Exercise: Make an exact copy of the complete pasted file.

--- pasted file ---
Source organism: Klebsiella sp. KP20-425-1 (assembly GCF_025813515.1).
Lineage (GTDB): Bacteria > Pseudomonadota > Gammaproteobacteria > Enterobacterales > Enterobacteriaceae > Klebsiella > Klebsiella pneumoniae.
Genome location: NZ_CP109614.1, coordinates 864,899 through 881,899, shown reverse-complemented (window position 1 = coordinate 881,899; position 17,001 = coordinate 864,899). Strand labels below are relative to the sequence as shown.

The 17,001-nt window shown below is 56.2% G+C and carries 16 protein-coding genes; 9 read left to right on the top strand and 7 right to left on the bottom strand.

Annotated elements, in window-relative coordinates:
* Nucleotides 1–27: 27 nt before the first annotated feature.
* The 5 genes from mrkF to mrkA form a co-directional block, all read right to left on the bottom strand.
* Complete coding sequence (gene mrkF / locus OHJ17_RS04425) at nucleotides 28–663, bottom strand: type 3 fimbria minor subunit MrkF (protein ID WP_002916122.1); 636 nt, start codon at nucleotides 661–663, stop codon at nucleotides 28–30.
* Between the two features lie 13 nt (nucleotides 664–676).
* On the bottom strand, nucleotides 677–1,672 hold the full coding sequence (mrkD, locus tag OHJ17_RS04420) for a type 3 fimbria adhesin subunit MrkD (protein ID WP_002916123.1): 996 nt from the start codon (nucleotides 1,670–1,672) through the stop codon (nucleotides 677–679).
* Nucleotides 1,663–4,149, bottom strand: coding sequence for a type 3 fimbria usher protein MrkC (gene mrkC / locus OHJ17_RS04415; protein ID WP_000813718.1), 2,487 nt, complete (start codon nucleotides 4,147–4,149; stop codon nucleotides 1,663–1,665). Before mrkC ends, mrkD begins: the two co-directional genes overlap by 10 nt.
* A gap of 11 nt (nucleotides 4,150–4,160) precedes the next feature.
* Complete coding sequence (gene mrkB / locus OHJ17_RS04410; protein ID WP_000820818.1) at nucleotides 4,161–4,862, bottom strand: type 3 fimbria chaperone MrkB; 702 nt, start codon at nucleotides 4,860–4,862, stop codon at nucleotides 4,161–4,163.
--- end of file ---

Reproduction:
Source organism: Klebsiella sp. KP20-425-1 (assembly GCF_025813515.1).
Lineage (GTDB): Bacteria > Pseudomonadota > Gammaproteobacteria > Enterobacterales > Enterobacteriaceae > Klebsiella > Klebsiella pneumoniae.
Genome location: NZ_CP109614.1, coordinates 864,899 through 881,899, shown reverse-complemented (window position 1 = coordinate 881,899; position 17,001 = coordinate 864,899). Strand labels below are relative to the sequence as shown.

The 17,001-nt window shown below is 56.2% G+C and carries 16 protein-coding genes; 9 read left to right on the top strand and 7 right to left on the bottom strand.

Annotated elements, in window-relative coordinates:
* Nucleotides 1–27: 27 nt before the first annotated feature.
* The 5 genes from mrkF to mrkA form a co-directional block, all read right to left on the bottom strand.
* Complete coding sequence (gene mrkF / locus OHJ17_RS04425) at nucleotides 28–663, bottom strand: type 3 fimbria minor subunit MrkF (protein ID WP_002916122.1); 636 nt, start codon at nucleotides 661–663, stop codon at nucleotides 28–30.
* Between the two features lie 13 nt (nucleotides 664–676).
* On the bottom strand, nucleotides 677–1,672 hold the full coding sequence (mrkD, locus tag OHJ17_RS04420) for a type 3 fimbria adhesin subunit MrkD (protein ID WP_002916123.1): 996 nt from the start codon (nucleotides 1,670–1,672) through the stop codon (nucleotides 677–679).
* Nucleotides 1,663–4,149, bottom strand: coding sequence for a type 3 fimbria usher protein MrkC (gene mrkC / locus OHJ17_RS04415; protein ID WP_000813718.1), 2,487 nt, complete (start codon nucleotides 4,147–4,149; stop codon nucleotides 1,663–1,665). Before mrkC ends, mrkD begins: the two co-directional genes overlap by 10 nt.
* A gap of 11 nt (nucleotides 4,150–4,160) precedes the next feature.
* Complete coding sequence (gene mrkB / locus OHJ17_RS04410; protein ID WP_000820818.1) at nucleotides 4,161–4,862, bottom strand: type 3 fimbria chaperone MrkB; 702 nt, start codon at nucleotides 4,860–4,862, stop codon at nucleotides 4,161–4,163.